Too early President Bush ceded the argument for weapons of mass destruction stored in Iraq...
What we demand is truth not biased and twisted reporting from the mainstream media.
Seemingly, the only ones interested in finding truth are alternative media, and citizen journalists...
Posted: March 17, 2006 WorldNetDaily.com
Among the pre-war documents posted online yesterday by the Pentagon is a letter from a member of Saddam's intelligence apparatus indicating al-Qaida
and the Taliban had a relationship with the regime prior to the 9-11 attacks.
The letter by the member of Saddam's Al Mukabarat to a superior, dated Sept. 15, 2001, reports
a pre-9/11 conversation between an Iraqi intelligence source and a Taliban Afghani consul.
The documents were released yesterday at the direction of National Intelligence
Director John Negroponte.
Among the first batch of the thousands expected to be declassified over the next
several months, the Al Mukabarat document was translated from the original Arabic by a contributor to the online forum
Laura Mansfield, an independent Middle East analyst, examined the translation for WorldNetDaily and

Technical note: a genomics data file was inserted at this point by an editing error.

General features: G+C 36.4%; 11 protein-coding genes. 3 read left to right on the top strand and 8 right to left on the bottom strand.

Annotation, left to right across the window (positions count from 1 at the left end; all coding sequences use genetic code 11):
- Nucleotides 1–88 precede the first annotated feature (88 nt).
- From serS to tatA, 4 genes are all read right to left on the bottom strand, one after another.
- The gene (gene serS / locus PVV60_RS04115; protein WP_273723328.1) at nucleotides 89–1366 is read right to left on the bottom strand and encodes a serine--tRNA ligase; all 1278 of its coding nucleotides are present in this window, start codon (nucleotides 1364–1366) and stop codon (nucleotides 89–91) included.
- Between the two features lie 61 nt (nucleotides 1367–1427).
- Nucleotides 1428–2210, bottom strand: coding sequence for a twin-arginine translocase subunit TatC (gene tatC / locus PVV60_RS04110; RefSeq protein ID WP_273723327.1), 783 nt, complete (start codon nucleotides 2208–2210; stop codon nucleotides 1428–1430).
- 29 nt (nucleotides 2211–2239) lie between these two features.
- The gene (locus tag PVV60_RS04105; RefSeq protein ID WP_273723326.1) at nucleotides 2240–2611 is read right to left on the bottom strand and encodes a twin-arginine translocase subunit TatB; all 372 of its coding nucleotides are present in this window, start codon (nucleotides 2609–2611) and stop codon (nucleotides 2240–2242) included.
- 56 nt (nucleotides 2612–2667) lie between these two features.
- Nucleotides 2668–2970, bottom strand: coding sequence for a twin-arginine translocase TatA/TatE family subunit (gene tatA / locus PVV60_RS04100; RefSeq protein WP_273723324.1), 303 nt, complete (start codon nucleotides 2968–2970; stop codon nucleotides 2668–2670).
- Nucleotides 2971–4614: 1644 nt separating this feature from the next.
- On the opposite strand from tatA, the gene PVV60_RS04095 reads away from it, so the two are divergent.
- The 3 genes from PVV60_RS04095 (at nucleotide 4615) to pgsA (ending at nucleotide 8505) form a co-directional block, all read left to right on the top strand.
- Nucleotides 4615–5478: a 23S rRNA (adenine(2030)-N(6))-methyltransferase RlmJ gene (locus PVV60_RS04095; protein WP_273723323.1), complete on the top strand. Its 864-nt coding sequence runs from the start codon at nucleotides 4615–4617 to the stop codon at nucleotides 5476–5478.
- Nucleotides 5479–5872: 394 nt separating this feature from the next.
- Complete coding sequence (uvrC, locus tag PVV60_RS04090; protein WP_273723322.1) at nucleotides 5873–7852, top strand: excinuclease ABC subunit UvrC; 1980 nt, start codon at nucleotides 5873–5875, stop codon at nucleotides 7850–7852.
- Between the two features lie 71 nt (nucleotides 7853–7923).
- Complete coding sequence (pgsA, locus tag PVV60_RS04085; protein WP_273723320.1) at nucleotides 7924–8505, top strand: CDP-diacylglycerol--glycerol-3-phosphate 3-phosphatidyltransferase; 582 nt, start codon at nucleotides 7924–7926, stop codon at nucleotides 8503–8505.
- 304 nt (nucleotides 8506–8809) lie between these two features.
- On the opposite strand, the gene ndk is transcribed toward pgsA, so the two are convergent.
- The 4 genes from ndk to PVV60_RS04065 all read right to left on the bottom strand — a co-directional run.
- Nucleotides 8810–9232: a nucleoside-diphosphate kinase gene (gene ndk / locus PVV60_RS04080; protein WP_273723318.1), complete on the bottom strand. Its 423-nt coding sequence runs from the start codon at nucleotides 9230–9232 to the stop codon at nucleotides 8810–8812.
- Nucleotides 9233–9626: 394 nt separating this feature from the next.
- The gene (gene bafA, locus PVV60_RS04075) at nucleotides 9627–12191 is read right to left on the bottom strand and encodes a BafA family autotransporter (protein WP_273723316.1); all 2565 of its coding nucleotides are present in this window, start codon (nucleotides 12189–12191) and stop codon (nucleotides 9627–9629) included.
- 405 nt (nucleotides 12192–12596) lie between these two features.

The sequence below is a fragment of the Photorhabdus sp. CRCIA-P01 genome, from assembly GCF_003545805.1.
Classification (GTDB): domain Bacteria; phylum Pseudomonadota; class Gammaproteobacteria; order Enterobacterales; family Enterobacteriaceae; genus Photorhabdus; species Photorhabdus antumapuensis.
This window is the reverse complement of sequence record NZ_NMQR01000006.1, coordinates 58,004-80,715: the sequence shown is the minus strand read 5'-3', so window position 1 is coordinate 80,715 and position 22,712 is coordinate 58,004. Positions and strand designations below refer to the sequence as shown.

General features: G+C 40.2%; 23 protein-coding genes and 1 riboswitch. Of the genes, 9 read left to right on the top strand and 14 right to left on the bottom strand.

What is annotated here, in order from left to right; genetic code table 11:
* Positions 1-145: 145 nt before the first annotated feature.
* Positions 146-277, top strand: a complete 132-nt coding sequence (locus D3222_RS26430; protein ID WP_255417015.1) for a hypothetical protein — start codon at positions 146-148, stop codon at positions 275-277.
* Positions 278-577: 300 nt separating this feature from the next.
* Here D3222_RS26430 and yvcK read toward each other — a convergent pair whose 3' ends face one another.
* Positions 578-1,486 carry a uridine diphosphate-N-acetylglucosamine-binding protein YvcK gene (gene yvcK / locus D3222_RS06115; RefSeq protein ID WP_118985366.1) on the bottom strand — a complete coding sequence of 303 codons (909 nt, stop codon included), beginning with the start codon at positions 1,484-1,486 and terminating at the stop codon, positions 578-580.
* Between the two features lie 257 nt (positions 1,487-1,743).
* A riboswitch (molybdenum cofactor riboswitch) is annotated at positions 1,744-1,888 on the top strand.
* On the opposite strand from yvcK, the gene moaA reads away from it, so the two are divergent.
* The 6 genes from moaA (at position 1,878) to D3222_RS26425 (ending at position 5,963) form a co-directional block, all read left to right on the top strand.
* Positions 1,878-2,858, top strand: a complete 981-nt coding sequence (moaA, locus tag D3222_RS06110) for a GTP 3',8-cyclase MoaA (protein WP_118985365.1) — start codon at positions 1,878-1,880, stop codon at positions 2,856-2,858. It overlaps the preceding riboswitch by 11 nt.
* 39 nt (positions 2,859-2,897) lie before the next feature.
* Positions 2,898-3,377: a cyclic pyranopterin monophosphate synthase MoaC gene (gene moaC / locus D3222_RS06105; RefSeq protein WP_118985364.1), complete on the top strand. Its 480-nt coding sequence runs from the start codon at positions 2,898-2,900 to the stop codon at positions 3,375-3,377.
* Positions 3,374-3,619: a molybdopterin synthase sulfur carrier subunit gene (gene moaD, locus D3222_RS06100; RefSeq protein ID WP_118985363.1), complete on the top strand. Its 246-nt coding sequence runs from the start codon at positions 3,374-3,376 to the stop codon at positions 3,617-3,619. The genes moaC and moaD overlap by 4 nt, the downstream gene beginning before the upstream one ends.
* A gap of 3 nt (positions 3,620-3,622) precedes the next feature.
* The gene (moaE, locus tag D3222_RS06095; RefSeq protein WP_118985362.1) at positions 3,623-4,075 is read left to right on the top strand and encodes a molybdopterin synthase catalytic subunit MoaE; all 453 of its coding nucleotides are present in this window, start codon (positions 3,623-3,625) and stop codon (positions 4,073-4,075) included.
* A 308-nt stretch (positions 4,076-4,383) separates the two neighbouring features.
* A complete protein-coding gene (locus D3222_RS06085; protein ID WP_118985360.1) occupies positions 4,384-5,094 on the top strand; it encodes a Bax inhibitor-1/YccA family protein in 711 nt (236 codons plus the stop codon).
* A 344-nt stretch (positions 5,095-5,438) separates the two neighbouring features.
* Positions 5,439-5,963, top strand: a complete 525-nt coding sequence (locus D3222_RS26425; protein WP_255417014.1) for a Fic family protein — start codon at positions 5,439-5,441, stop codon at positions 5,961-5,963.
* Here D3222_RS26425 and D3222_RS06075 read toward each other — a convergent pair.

said it appears to be accurate.
The letter indicated Osama bin Laden and the Taliban in Afghanistan were in contact
with Iraq – noting a specific visit to Baghdad – and said the U.S. had proof Saddam's regime and al-Qaida were
cooperating to hit a target in the U.S.
The document said the U.S. was aware of such a relationship and could strike Iraq
and Afghanistan if the attacks proved to be tied to bin Laden and the Taliban...
Weekly Standard reporter Stephen Hayes, whose reporting has helped move members
of Congress to call for release of the documents, nevertheless, has cautioned that they are published with a caveat. The Pentagon
website says: "The U.S. Government has made no determination regarding the authenticity of the documents, validity or factual
accuracy of the information contained therein, or the quality of any translations, when available."
The administration's intent is to allow lawmakers and the public to investigate
the documents' claims about controversial issues such as weapons of mass destruction and al-Qaida's relationship to the regime
prior to the March 2003 invasion.
House Intelligence Chairman Peter Hoekstra, R-Mich., requested the release, and
last weekend Negroponte agreed to set up the website.
Hoekstra said in a statement he welcomed the opportunity to answer questions critical
to the debate over the war.
"Whether Saddam Hussein destroyed Iraq's weapons of mass destruction or hid or
transferred them, the most important thing is we discover the truth of what was happening in the country prior to the war,"